After SEC sets first-round record, Kirby Smart mocks coaches that tell recruits it's easier to get to the NFL by taking 'easier path'
Odds are, if a recruit plays well in the Southeastern Conference, he is going to find it much easier to achieve his dream of reaching the NFL.
That’s been proven time and time again as the SEC continues to set one NFL Draft record after another with the latest record being the league’s 15 first-round selections on Thursday.
With the SEC potentially set to break the record for most selections during the first two rounds of a draft on Friday night, a record the SEC already holds, Kirby Smart said there are still coaches outside the SEC trying to pitch to recruits that playing outside the nation’s toughest conference is their best shot to make it to the NFL.
Check out what Smart had to say during his Friday appearance on “The Paul Finebaum Show” when asked about the SEC’s record-setting showing during the first round of the 2020 NFL Draft.
“It’s a great sales pitch but what gets me, Paul, you probably – well, let me rephrase that – you probably would believe it, but you wouldn’t believe what some coaches outside our conference tell kids,” Smart said during his appearance on the show. “They’ll sell to a kid it’s better to not go to the SEC because it’s too tough. It’s too competitive, it’s too physical, you might get beat up, you might get banged up you might not have as good a career there that you go somewhere else.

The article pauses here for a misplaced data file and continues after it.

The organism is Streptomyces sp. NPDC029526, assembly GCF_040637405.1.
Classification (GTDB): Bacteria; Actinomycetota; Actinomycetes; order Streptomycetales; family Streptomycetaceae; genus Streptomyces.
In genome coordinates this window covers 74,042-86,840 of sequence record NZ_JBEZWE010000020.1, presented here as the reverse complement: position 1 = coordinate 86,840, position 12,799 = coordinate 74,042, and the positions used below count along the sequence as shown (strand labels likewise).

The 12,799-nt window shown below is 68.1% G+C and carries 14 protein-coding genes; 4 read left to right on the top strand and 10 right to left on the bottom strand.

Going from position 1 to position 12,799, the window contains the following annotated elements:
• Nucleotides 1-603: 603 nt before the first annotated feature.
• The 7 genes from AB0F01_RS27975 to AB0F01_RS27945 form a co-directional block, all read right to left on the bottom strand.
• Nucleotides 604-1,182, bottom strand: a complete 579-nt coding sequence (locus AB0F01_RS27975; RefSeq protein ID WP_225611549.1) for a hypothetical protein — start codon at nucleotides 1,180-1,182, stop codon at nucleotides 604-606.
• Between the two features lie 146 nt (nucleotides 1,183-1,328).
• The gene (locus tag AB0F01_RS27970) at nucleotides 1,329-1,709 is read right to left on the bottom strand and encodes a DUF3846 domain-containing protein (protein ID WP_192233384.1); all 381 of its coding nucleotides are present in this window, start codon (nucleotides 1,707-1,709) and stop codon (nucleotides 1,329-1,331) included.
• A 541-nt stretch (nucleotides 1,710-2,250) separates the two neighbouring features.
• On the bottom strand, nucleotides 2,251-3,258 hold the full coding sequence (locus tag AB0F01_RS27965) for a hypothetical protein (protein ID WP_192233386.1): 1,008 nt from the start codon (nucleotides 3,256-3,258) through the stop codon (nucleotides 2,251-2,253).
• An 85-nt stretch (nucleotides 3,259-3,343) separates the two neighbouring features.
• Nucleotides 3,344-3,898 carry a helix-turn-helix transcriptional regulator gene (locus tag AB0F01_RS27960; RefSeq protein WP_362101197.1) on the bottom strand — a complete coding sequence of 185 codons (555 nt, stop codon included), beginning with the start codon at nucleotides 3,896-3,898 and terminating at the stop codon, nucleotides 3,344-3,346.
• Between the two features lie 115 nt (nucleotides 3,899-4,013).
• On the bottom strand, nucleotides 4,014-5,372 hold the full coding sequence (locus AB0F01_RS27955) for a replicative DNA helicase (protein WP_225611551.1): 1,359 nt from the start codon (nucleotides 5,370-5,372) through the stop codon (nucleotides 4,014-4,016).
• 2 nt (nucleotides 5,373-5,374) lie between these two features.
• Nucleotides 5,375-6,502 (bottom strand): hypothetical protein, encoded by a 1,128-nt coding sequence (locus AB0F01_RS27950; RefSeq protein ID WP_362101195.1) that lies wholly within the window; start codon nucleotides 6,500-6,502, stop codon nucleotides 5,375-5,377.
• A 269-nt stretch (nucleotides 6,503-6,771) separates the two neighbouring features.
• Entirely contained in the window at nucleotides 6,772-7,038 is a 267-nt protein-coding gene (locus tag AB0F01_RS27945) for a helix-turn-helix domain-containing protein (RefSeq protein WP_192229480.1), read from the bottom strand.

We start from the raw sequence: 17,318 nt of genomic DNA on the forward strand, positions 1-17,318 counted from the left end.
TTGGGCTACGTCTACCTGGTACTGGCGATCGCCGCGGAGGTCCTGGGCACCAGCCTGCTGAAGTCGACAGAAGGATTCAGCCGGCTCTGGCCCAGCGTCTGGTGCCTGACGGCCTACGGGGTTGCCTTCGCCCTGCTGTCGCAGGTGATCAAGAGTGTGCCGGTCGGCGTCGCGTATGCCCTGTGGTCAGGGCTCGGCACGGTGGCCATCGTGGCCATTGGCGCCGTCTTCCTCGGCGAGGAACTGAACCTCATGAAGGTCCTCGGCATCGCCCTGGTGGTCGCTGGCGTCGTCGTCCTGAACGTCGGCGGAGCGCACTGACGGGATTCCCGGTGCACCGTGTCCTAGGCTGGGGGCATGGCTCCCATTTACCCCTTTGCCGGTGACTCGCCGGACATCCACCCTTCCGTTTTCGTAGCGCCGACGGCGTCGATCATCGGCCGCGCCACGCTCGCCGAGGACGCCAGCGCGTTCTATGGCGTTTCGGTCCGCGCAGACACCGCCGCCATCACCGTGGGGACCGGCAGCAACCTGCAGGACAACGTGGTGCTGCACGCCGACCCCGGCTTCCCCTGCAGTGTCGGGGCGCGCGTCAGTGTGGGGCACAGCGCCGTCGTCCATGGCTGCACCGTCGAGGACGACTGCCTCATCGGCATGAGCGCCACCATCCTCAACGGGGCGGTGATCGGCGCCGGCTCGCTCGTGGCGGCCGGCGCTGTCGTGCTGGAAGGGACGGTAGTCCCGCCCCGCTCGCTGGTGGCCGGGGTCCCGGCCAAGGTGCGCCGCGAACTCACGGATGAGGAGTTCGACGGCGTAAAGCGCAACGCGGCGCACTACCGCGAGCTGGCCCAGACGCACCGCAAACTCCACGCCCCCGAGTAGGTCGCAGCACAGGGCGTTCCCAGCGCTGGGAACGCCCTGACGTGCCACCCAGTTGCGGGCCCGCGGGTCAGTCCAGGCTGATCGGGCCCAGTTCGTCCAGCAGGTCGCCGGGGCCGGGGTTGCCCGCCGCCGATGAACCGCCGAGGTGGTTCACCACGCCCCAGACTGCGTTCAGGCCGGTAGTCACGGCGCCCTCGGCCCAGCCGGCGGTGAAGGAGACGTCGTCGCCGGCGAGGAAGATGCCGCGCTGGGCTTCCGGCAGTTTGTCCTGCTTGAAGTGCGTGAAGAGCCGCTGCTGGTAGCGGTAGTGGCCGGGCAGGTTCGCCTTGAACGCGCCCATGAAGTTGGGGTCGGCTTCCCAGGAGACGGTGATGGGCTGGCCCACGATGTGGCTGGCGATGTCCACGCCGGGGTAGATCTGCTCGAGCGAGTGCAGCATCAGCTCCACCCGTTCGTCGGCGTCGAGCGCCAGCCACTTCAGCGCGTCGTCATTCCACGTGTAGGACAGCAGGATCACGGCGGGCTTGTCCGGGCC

“Well, that’s not the way the NFL GMs are looking at it, and that’s not the way the NFL coaches are looking at it. They want to take kids that want to compete at the highest level they want to go play in the big-time matchups, and that’s what the kids want. They want to go play in the biggest games in the biggest places. And that’s what they aspire to do. So, for a coach and maybe another conference the sale that, ‘Hey, it might be a little easier path to come over here and go this way.’ No, it just speaks volumes, you want kids to be able to see through that.”
Simply looking at the SEC draft selections year in and year out, it’s hard to argue otherwise.